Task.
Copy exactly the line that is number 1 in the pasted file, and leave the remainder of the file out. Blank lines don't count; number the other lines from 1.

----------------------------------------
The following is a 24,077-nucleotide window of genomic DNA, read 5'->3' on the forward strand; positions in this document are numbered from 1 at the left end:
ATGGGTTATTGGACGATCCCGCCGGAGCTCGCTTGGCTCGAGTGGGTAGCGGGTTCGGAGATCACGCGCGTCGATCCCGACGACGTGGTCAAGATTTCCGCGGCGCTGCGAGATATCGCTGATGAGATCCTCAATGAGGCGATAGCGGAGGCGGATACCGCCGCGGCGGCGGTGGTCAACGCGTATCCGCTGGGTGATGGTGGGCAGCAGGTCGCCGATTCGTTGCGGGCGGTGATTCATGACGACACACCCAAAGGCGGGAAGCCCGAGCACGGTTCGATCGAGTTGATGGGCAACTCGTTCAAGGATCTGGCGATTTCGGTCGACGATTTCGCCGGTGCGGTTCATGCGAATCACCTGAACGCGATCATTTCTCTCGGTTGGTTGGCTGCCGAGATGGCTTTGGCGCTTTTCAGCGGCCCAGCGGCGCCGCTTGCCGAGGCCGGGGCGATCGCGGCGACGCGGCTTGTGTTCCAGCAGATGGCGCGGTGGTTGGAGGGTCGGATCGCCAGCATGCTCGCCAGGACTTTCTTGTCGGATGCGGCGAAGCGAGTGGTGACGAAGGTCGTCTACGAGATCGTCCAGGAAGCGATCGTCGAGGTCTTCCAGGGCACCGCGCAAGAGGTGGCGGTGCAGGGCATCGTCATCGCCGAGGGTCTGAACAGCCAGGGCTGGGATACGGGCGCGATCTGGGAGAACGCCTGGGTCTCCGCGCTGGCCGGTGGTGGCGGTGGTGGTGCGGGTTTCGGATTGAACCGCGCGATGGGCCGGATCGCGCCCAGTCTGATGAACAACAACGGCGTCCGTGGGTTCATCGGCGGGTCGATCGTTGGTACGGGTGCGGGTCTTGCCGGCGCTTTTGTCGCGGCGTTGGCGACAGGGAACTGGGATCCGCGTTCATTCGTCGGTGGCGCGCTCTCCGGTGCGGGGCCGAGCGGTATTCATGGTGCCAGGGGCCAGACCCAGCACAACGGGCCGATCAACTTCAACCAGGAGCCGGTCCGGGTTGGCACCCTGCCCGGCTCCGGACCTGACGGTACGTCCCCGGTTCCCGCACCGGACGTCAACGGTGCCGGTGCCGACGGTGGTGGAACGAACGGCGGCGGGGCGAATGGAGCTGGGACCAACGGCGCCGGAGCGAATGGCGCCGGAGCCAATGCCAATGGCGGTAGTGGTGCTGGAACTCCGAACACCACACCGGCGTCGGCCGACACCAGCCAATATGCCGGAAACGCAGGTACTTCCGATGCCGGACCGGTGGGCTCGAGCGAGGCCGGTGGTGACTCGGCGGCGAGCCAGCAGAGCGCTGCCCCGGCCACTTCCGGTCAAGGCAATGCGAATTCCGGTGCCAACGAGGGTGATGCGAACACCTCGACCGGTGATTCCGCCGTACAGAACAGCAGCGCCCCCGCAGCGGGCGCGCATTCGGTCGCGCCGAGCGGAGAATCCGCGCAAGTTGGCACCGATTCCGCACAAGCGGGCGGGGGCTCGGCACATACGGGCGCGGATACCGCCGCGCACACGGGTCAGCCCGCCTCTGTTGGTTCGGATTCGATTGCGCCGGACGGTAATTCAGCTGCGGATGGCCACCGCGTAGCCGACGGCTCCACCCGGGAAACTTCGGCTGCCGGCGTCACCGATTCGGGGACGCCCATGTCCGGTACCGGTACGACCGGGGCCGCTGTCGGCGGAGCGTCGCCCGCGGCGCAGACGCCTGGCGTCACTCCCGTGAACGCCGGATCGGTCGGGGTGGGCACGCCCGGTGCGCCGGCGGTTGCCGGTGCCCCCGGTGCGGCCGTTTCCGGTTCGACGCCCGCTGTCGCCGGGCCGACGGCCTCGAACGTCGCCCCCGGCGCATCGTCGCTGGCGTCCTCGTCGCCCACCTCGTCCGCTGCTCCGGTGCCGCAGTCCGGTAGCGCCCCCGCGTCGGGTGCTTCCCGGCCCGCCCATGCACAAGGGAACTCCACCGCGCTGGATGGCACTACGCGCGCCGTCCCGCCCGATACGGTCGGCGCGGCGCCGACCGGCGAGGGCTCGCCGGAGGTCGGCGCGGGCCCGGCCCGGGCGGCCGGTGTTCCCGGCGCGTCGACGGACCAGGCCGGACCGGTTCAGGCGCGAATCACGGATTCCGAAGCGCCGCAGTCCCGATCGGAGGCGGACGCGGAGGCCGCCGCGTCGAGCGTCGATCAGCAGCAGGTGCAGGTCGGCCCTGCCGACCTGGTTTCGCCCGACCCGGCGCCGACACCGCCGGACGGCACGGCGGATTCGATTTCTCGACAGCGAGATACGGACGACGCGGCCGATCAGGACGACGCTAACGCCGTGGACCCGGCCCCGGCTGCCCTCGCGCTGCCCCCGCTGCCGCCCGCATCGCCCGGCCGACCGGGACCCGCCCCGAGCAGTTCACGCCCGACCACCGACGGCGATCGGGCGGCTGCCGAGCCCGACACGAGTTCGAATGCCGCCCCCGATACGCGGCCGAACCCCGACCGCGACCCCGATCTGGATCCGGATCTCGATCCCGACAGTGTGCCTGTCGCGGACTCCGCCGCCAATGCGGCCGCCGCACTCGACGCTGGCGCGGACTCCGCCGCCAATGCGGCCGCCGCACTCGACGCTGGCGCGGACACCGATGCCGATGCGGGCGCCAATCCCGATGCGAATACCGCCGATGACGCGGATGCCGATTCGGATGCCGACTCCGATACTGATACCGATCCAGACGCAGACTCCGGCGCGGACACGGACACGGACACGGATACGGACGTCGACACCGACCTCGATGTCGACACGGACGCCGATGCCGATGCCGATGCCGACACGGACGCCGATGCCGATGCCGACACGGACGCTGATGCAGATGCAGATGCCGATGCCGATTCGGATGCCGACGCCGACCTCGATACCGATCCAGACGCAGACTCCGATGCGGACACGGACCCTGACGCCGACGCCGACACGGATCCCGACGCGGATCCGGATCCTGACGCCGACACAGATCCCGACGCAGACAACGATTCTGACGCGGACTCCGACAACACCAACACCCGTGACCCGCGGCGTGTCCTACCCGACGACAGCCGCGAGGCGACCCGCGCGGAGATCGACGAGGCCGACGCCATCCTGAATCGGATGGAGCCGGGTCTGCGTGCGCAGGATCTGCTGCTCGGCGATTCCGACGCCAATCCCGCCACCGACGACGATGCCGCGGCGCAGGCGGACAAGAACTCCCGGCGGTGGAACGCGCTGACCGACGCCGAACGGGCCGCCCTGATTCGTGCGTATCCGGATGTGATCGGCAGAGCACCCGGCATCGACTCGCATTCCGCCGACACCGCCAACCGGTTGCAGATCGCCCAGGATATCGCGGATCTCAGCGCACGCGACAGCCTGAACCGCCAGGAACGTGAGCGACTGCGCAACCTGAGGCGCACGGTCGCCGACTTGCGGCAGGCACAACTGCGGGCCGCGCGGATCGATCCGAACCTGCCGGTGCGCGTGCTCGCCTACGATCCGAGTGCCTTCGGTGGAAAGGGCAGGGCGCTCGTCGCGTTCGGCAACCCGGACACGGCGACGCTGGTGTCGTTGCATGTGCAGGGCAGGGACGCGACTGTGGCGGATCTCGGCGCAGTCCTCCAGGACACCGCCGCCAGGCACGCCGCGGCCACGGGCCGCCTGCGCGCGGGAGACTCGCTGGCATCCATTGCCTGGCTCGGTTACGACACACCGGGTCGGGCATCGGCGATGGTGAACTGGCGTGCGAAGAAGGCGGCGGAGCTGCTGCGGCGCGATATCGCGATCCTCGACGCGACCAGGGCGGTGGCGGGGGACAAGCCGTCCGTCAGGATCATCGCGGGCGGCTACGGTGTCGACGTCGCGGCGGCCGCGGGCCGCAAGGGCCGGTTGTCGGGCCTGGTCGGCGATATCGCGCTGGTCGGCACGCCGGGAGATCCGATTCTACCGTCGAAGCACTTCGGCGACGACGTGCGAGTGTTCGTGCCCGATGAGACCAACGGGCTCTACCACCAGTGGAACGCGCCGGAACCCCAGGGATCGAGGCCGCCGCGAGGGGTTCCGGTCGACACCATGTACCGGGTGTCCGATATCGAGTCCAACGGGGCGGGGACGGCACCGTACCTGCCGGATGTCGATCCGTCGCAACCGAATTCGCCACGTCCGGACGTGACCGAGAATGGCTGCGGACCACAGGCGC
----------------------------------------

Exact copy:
The following is a 24,077-nucleotide window of genomic DNA, read 5'->3' on the forward strand; positions in this document are numbered from 1 at the left end: